Israel and Italy conclude mutually beneficial trade and environmental talks.An Italian executive recently declared that in only a few years, Israel could be viewed as the Eldorado of the Middle East – a welcomed statement that captures Italian confidence in the dynamism and resiliency of the Israeli people.
Italian industry has that rare ability to look beyond its borders and see the world the way it should be. Therefore, in the hardest of political times, with bombs exploding on the very eve of their visit, a delegation of thirty leading Italian environmental companies and scientific institutions arrived in Israel for a groundbreaking event.
The Porter School of Environmental Studies of Tel Aviv University hosted the 1st Italian/Israeli Forum on Environmental Technologies on Oct. 14-15, in cooperation with the Italian Embassy in Tel Aviv – spearheaded by the dynamic Italian Ambassador Guillo Terzi. Ambassador Terzi served previously as Italy’s deputy ambassador to the United Nations and as chief of staff to the secretary general of the foreign ministry.
The interdisciplinary, innovative and proactive Porter School is a viewed as a leading force in Israel’s environmental arena. Founded in 2000, the school is led by Professor Zev Levin, who also holds the Goldemberg Chair in Physics at Tel Aviv University and is the principal investigator for Israel’s first astronaut experiment.
The First Forum on Environmental Technologies also received extensive support from the Italian Trade Commission, the Israel Export Institute, MATIMOP of Israel’s Ministry of Commerce and Trade, the Israel-Italy Chamber of Commerce and Industry, and the Italian airline Alitalia.
The Israeli and Italian governments viewed the Forum as a groundbreaking platform for the exchange of know-how, shared experiences and long-range cooperation. Foreign Minister Shimon Peres provided an inspiring keynote address on “Environmental Challenges in the New Millennium,” emphasizing that the topic of the conference “belongs to the future.”
The Forum officially launched the implementation of the Italian-Israeli Agreement on Industrial, Scientific and Technological Cooperation, recently ratified by the parliaments of both countries.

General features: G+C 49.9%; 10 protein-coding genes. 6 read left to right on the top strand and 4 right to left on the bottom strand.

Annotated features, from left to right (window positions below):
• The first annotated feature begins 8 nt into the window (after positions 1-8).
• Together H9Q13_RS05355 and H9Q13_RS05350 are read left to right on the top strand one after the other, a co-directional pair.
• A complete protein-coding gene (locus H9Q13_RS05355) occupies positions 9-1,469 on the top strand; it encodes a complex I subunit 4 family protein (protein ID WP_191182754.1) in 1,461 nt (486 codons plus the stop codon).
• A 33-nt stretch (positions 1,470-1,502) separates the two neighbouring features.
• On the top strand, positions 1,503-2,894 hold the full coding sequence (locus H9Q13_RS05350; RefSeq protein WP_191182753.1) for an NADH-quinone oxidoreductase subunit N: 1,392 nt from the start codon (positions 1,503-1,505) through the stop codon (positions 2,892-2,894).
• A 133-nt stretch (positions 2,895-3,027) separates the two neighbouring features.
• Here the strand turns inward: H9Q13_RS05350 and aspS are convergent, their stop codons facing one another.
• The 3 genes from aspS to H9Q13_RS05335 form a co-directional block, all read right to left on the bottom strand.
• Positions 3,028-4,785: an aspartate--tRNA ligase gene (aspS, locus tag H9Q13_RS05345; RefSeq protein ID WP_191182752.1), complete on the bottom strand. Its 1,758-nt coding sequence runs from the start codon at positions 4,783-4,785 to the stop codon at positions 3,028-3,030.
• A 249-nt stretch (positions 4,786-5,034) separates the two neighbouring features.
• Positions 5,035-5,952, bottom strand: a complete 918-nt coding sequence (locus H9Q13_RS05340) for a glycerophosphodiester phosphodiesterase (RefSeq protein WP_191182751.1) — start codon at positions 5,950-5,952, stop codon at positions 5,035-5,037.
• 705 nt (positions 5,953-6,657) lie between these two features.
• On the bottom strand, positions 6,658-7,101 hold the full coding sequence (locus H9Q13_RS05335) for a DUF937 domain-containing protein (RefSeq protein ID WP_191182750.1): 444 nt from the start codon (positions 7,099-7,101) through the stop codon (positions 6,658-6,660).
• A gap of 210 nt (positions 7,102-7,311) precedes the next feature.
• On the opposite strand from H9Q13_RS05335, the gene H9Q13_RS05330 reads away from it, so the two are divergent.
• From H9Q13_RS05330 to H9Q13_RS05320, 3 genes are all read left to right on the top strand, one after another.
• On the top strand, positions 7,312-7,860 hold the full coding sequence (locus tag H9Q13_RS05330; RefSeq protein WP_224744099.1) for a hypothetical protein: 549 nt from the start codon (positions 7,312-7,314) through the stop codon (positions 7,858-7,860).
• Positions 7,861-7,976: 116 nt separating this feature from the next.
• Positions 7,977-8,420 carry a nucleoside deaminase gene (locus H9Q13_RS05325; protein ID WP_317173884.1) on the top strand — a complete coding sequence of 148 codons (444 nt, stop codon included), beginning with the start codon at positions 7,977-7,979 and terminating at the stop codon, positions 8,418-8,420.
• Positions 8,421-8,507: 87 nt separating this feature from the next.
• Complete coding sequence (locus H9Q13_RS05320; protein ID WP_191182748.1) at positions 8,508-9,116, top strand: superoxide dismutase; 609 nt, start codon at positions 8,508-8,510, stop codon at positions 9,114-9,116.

The primary goal of the new agreement is to foster bilateral initiatives in innovative and marketable systems, products, applications and processes. Grant support in sums up to fifty percent of eligible research and development costs will be provided for joint research projects for new environmental technologies.
The First Forum on Environmental Technologies emphasized collaboration and exchange of scientific/academic expertise in the critical water quality, solid waste and air pollution quality areas.
A delegation of thirty leading Italian companies and scientific institutions, matched by an equal number of Israeli counterparts, will participate in this event.
The Porter School’s Corporate Partners for the Environment Program – a unique environmental bridge between academia and industry – was one of the driving forces behind the conference. CPE provides a scientific platform for the achievements, concerns, and research challenges of the private sector in broad-reaching environmental fields.
This convergence between scientific and industrial cooperation is a strong priority for the Italian Government. In remarks before the Johannesburg Convention, Italy’s Minister of the Environment, Altero Matteoli, emphasized Italy’s determination to ensure the availability of water and energy for the developing world in general and for the Mediterranean region in particular. Both Israel and Italy (in the southern part of the country) face the challenges of scarce water resources, population density, and an industrial infrastructure that requires ever-efficient environmental technologies.
The Forum also reinforced the dynamic economic and scientific relationship that has been evolving between Israel and Italy:
— Italy exported $757 million worth of goods to Israel in the first semester of 2002, with more than 30 percent in the medium- and high-technology sectors.
— Italian industry recognizes the market potential that can emerge from partnerships with innovative and highly competitive Israeli groups. A number of Italian companies are involved in joint ventures in Israel, several within the context of the European Union Fifth Framework Program. In 1999-2001, the European Commission financed 41 joint projects coordinated by an Italian or an Israeli “Prime Contractor” – with joint participation of Israeli and Italian institutions – for a total amount of 71 million Euros.
While Israel’s environmental sector is can be viewed as a “new frontier” for venture capital investment, Italy provides a natural gateway to European capital markets. Indeed, several Israeli high-tech companies are considering the possibility of listings on the Italian Stock Exchange, following intensive discussions with a high-level Italian delegation in January 2002.